A gadget doesn’t need to fit both for me to want it (and eventually buy it), but in the iPhone’s case, it fits neither. A 4GB iPhone will cost $500, which is well out of my affordability range. As for it being free to modify and free of encumbrances…that’s a big NO.

Back in the mid-1990s, I shunned Windows PCs and was loyal to Apple. Apple was the alternative, the anti-big soulless corporate machine. At least, that’s how Apple portrayed itself, and I believed it. Not anymore. If Microsoft is McDonald’s, Apple is Burger King. It’s just as corporate, just as soulless, and just as enamored of locking its products up in pointless DRM. Sure, Apple likes to portray itself in commercials as “hip” and “young” and “cool,” but that’s in commercials on primetime network television, which means Apple is really anything but “hip” and “young” and “cool.”

Ever since Steve Jobs announced the coming of the iPhone, I’ve been wary. After reading Cory Doctorow’s post on Boing Boing this morning, I’m thinking I was right to be wary. Maybe some folks are greeting the news of the iPhone with salivating, and that’s fine for them. Me? I’m giving the iPhone a big ol’ yawn.

Does “ALA” Stand for “Adult Library Association”?

The ALA has chosen for its 2007 National Library Week slogan…”Come Together @ Your Library.” Sounds innocent enough, right?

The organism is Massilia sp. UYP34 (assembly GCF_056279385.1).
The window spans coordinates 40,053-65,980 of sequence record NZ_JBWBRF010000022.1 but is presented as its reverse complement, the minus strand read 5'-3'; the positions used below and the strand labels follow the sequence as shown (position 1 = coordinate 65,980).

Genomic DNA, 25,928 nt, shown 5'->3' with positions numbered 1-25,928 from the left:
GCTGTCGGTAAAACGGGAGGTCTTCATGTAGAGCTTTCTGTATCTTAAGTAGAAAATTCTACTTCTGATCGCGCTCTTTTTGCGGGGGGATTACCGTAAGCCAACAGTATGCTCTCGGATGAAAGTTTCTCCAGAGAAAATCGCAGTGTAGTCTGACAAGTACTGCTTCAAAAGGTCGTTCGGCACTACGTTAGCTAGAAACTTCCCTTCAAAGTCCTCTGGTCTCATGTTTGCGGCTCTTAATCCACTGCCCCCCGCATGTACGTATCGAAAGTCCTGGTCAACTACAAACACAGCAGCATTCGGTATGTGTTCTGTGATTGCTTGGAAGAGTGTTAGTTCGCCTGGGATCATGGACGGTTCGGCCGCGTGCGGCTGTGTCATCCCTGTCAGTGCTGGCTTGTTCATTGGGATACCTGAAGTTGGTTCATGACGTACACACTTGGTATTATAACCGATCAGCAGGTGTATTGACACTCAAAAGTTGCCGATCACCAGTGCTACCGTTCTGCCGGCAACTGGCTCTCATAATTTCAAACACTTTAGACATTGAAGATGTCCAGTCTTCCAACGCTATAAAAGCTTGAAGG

Nah, I don’t think so either. The library stacks are in the gutter for this one. Jessamyn West is Teh Clever for being the first to make serious fun of the ALA with her so hilarious and so Not Safe For Work promotional poster ideas.

As Michael Stephens said, “What was ALA thinking?

The Ad Wizards are Losing Their Magic has a new advertising campaign to promote their audio books. It’s meant to be a cheeky play on the ALA’s “Just Read” posters. The slogan? “Don’t Read.”

Is it meant to be tongue-in-cheek? Certainly. Is it cute? I suppose. Could any librarian, in good conscience, actually put these posters up in their library? Sure…and I’ve got some primo beachfront property in Bolivia you should take a look at.

I don’t know who the ad wizards are who came up with this, but they need to stop drinking their morning coffee with bourbon. I’m not sure who expects to print and use their catchy, oh-so-ironic posters, but it won’t be anyone I know.

Do you think the “Don’t Read” campaign is a not-so-great idea? Let know.